Traditional grains like amaranth, buckwheat, chenopod, millets, pulses like rice bean and kulth are nutritional powerhouses. These grains are also called pseudo-cereals. Our society both rural and urban need to be made aware of pseudo cereals and their role in our diet and general health.
These food items not only alone but when blended with other traditional foods such as wheat, maize and rice can provide a very sound base for our diet and perhaps meet many of the deficient nutrients. For instance, cereals are generally deficient in lysine but amaranth is very rich in lysine if both are mixed together [75:25 ratio] makes complete bread. With impressive nutrient content available in these food plants we can alleviate nutritional deficiency in an effective manner.
What are Pseudo-cereals?
Pseudo-cereals are the grains, which are not exactly cereals, but are consumed the way cereals are consumed, nutritionally almost similar to cereals and, therefore, called ‘pseudo-cereals’. The crops that constitute this group are amaranth, buckwheat, chenopod, millets, etc.
Does it have same nutritional value as grain?
The nutritional composition of amaranth and buckwheat in comparison to maize, wheat and rye are given in the table below, which shows that they are nutritionally rich and in some cases either better or comparable to main cereals. In addition, they possess medicinal properties, which will be discussed in the coming articles. The countries like China, Japan and Korea, Canada have exploited buckwheat to its maximum extent not only for making various food products but medicines also.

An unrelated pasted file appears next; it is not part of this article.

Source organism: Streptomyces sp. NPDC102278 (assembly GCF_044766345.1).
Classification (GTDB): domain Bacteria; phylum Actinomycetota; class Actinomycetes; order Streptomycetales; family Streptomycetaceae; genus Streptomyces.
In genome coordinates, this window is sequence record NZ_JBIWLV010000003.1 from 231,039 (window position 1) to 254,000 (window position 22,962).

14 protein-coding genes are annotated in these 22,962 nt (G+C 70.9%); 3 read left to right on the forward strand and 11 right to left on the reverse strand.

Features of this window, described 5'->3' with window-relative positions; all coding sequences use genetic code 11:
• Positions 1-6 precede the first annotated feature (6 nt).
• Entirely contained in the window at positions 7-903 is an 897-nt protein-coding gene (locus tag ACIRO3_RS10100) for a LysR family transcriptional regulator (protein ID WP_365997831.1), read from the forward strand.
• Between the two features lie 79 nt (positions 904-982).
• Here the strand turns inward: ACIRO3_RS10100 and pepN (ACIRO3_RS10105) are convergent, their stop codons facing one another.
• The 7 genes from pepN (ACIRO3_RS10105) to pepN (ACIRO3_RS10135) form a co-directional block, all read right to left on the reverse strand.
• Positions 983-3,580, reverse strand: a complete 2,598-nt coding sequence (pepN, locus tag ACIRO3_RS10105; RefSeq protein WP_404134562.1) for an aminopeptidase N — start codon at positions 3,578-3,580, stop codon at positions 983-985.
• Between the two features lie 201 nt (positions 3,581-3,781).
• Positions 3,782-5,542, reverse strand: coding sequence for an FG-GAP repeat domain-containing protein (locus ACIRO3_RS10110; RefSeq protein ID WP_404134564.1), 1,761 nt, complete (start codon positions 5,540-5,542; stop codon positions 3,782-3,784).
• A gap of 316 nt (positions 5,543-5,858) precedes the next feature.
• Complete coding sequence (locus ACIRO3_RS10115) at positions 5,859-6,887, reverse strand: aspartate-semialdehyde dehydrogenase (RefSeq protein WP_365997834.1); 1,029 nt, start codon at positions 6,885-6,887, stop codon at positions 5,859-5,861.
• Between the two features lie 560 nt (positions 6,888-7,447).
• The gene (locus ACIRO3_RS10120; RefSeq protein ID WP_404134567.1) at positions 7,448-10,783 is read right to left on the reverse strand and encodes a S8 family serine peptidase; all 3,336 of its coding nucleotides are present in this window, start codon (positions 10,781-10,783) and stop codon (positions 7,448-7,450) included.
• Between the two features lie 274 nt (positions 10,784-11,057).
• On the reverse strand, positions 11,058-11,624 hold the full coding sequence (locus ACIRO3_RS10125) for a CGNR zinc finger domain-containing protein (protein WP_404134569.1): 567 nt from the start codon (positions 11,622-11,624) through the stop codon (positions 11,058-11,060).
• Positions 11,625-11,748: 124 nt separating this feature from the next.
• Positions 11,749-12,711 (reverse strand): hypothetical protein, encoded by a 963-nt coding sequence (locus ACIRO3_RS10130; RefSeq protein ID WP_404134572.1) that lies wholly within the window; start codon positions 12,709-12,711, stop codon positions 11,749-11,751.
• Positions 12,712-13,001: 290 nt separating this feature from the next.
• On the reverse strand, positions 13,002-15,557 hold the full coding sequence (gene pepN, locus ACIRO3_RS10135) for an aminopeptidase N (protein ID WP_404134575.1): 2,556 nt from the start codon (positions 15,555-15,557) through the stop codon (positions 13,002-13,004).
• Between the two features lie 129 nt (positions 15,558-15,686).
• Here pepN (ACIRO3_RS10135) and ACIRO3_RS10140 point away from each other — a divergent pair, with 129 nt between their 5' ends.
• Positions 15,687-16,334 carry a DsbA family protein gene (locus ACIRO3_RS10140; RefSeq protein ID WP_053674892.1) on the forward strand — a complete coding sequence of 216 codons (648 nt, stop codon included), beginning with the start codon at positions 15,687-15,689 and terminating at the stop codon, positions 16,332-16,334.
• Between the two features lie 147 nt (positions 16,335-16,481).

Comparative average composition of cereals and pseudo-cereals grain (/100g)
|Food grain||Food energy||Moisture (%)||Protein (g)||Fat (g)||Carbohydrate (g)||Ca (mg)||Iron (mg)||P (mg)|
Source: USDA, 1998
These undoubtedly have the potential to be promoted as Health promoting foods. Small millets especially finger millet has chemical composition similar to or better than rice and wheat in some respects. Besides being rich in minerals (iron, calcium), it contains high fibre and non-starchy polysaccharides and starch with some unique characteristics. Protein quality and essential amino acid profile of some of the millets is better than many of the cereals.
In the upcoming articles we will discuss health benefits of pseudo-cereals individually..
About the Author:
Dr. J C Rana is a Scientist currently the heading the Division of Germplasm Evaluation, ICAR-National Bureau of Plant Genetic Resources, Pusa Campus, New Delhi. He has received several awards & honours few of which are:
Fellow Indian Society of Genetics & Plant Breeding
Fellow Indian Society of Plant Genetic Resources
Bharat Joyti Award -2013